Friday, 16 January 2015

Frank Leonard Kelf and Harold Gadsby -Brothers-in-law

Frank’s story
Frank Leonard Kelf 1894-1981 left the family home in Norwich, England in 1914 to venture out to Australia as a 19-year-old. In recollection he wrote for his daughter Airdrie, he said  that "war was declared as my ship was leaving the docks". Indeed he departed England on 27 August 1914 on the "Themistocles" and arrived in Melbourne about six weeks later. Upon arriving in Australia he worked on the railway and farms but by the middle of 1915 with the war still taking hold and everyone around him joining up he tried to get into the army. Due to his age he needed parental permission and has his parents were in England he had to wait.  Meanwhile he studied for a naval engineer certificate under a retired engineer who had been a Lt Cmdr. Still being underage and having no parental consent and as the war situation was getting worse he put his age up to 21 and enlisted in the Royal Australian Navy in August 1915.

Frank’s papers describe him as 5'6" with a fresh faced complexion dark brown hair and grey eyes.

And who should he meet on the way to war? None other than Harold Gadsby -his future brother in law. Naval records show Harold joining the training ship one day prior with the service number 5323 one number later than Frank’s. Possibly they met on the recruitment queue!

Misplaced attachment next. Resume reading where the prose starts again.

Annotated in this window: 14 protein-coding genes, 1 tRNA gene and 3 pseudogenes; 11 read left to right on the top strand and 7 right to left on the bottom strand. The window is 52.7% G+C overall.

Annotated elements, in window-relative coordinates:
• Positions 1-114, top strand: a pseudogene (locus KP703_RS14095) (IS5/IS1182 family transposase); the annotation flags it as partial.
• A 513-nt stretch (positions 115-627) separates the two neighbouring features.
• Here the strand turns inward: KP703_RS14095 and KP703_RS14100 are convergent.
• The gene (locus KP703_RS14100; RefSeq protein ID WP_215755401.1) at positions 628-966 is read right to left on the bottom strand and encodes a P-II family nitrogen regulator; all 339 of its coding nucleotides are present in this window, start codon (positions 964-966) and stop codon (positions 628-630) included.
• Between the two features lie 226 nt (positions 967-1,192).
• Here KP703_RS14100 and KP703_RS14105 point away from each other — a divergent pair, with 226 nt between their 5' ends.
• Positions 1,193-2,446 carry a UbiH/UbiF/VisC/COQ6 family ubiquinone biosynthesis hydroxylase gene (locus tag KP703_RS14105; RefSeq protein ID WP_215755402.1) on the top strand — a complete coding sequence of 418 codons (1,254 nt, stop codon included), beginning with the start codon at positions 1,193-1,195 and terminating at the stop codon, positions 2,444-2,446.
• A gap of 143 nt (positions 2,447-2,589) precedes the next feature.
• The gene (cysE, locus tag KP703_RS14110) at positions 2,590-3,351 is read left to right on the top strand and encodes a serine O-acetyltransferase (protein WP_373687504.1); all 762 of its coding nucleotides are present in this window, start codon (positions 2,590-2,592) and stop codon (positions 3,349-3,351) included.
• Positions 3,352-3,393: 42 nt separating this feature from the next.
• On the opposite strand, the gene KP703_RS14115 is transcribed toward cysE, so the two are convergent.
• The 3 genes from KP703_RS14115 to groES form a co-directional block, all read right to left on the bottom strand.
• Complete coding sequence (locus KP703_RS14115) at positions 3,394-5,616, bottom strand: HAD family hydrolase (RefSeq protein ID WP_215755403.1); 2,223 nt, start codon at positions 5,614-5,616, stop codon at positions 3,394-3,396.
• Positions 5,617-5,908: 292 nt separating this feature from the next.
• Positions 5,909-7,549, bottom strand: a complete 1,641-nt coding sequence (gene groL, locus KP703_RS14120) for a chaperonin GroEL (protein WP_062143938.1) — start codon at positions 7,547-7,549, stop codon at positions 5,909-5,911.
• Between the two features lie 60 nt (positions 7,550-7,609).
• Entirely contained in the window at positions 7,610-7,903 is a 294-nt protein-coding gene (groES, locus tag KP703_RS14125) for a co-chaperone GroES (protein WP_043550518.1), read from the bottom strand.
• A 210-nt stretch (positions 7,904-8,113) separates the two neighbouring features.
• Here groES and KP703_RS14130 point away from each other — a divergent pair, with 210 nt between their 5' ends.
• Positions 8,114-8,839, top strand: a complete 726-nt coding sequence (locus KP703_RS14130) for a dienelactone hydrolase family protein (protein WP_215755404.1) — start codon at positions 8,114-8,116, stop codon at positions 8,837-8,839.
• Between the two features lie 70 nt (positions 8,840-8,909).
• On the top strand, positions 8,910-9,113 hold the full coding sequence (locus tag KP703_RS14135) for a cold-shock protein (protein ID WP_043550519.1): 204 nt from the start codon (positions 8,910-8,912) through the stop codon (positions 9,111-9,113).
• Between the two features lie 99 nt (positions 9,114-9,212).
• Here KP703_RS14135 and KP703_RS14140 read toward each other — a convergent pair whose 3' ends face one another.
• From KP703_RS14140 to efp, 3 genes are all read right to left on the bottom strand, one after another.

Group portrait of Australia's crew in December 1918

After completing training in England, Frank and Harold served on HMAS Australia which was an
Indefatigable class battle cruiser launched in 1911 and built for the defence of the British Empire. It was the flagship of the Royal Australian Navy which was in its infancy.

It was assigned to North Sea operations which consisted primarily of patrols and exercises, until the end of the war. During this time, Australia was involved in early attempts at naval aviation and 11 of her personnel participated in the Zeebrugge Raid.   The battle cruiser was not at the  Battle of Jutland as she was undergoing repairs following a collision with sister ship HMS New Zealand. 

The Australian War Memorial has advised that Australia only ever "fired in anger"  twice: once at a German merchant vessel in January 1915 (before Frank and Harold were aboard) and in December 1917 at a suspected submarine contact.